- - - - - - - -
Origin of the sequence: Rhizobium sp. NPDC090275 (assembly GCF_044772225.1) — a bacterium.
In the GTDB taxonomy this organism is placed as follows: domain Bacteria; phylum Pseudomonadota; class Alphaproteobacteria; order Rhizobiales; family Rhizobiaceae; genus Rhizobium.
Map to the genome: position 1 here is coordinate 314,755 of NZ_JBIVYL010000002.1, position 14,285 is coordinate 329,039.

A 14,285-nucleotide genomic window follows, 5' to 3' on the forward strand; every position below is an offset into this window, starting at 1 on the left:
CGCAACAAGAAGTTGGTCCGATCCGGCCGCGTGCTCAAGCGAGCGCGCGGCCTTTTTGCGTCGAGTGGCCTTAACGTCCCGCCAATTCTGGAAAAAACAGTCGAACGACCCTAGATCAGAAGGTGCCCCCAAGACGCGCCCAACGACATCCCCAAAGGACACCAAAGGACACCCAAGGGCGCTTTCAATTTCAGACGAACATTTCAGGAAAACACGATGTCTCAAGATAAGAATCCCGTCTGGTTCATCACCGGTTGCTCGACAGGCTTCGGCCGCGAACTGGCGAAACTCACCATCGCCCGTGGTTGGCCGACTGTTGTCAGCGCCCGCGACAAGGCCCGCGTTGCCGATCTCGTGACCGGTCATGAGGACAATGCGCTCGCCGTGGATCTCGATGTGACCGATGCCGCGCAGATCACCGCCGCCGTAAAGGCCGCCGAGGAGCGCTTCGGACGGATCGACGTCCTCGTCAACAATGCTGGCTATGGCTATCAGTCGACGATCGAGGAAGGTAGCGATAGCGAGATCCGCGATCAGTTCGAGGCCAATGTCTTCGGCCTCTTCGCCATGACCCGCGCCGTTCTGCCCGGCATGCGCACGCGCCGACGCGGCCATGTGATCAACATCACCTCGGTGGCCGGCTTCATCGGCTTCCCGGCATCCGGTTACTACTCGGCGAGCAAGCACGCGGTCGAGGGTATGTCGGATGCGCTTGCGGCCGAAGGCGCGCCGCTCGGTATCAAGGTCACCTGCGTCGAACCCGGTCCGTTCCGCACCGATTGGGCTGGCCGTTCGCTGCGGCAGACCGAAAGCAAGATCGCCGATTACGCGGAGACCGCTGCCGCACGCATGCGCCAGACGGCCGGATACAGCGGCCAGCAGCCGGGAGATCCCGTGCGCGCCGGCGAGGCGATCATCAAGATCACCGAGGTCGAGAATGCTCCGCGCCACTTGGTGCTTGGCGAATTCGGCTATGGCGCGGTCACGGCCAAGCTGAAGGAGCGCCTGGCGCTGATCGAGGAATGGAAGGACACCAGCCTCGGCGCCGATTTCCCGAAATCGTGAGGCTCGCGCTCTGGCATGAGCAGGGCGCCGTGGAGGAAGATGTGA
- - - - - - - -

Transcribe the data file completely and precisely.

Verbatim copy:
Origin of the sequence: Rhizobium sp. NPDC090275 (assembly GCF_044772225.1) — a bacterium.
In the GTDB taxonomy this organism is placed as follows: domain Bacteria; phylum Pseudomonadota; class Alphaproteobacteria; order Rhizobiales; family Rhizobiaceae; genus Rhizobium.
Map to the genome: position 1 here is coordinate 314,755 of NZ_JBIVYL010000002.1, position 14,285 is coordinate 329,039.

A 14,285-nucleotide genomic window follows, 5' to 3' on the forward strand; every position below is an offset into this window, starting at 1 on the left:
CGCAACAAGAAGTTGGTCCGATCCGGCCGCGTGCTCAAGCGAGCGCGCGGCCTTTTTGCGTCGAGTGGCCTTAACGTCCCGCCAATTCTGGAAAAAACAGTCGAACGACCCTAGATCAGAAGGTGCCCCCAAGACGCGCCCAACGACATCCCCAAAGGACACCAAAGGACACCCAAGGGCGCTTTCAATTTCAGACGAACATTTCAGGAAAACACGATGTCTCAAGATAAGAATCCCGTCTGGTTCATCACCGGTTGCTCGACAGGCTTCGGCCGCGAACTGGCGAAACTCACCATCGCCCGTGGTTGGCCGACTGTTGTCAGCGCCCGCGACAAGGCCCGCGTTGCCGATCTCGTGACCGGTCATGAGGACAATGCGCTCGCCGTGGATCTCGATGTGACCGATGCCGCGCAGATCACCGCCGCCGTAAAGGCCGCCGAGGAGCGCTTCGGACGGATCGACGTCCTCGTCAACAATGCTGGCTATGGCTATCAGTCGACGATCGAGGAAGGTAGCGATAGCGAGATCCGCGATCAGTTCGAGGCCAATGTCTTCGGCCTCTTCGCCATGACCCGCGCCGTTCTGCCCGGCATGCGCACGCGCCGACGCGGCCATGTGATCAACATCACCTCGGTGGCCGGCTTCATCGGCTTCCCGGCATCCGGTTACTACTCGGCGAGCAAGCACGCGGTCGAGGGTATGTCGGATGCGCTTGCGGCCGAAGGCGCGCCGCTCGGTATCAAGGTCACCTGCGTCGAACCCGGTCCGTTCCGCACCGATTGGGCTGGCCGTTCGCTGCGGCAGACCGAAAGCAAGATCGCCGATTACGCGGAGACCGCTGCCGCACGCATGCGCCAGACGGCCGGATACAGCGGCCAGCAGCCGGGAGATCCCGTGCGCGCCGGCGAGGCGATCATCAAGATCACCGAGGTCGAGAATGCTCCGCGCCACTTGGTGCTTGGCGAATTCGGCTATGGCGCGGTCACGGCCAAGCTGAAGGAGCGCCTGGCGCTGATCGAGGAATGGAAGGACACCAGCCTCGGCGCCGATTTCCCGAAATCGTGAGGCTCGCGCTCTGGCATGAGCAGGGCGCCGTGGAGGAAGATGTGA